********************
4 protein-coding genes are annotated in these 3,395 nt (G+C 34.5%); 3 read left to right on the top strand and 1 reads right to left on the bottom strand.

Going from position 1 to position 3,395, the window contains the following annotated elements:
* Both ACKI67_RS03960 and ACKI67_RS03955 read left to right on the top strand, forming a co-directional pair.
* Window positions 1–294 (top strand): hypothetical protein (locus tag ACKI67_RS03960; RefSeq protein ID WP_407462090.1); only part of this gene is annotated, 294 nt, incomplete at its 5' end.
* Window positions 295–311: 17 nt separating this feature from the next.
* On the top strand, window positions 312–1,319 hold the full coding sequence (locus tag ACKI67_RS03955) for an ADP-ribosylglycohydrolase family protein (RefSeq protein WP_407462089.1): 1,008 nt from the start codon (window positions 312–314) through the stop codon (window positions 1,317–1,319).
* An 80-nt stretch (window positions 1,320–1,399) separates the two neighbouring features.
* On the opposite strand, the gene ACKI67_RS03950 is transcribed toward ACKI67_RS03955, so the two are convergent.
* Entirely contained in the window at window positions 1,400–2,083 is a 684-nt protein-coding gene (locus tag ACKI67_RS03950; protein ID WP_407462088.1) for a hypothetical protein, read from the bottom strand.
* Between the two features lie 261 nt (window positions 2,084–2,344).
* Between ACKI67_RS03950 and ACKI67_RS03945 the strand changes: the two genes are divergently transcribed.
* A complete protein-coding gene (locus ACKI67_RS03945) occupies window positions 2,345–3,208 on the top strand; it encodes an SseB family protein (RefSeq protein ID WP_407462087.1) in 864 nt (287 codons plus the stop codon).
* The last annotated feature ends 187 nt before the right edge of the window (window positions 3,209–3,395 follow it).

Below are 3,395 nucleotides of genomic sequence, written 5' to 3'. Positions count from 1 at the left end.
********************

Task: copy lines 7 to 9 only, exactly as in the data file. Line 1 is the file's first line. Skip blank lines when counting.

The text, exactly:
* An 80-nt stretch (window positions 1,320–1,399) separates the two neighbouring features.
* On the opposite strand, the gene ACKI67_RS03950 is transcribed toward ACKI67_RS03955, so the two are convergent.
* Entirely contained in the window at window positions 1,400–2,083 is a 684-nt protein-coding gene (locus tag ACKI67_RS03950; protein ID WP_407462088.1) for a hypothetical protein, read from the bottom strand.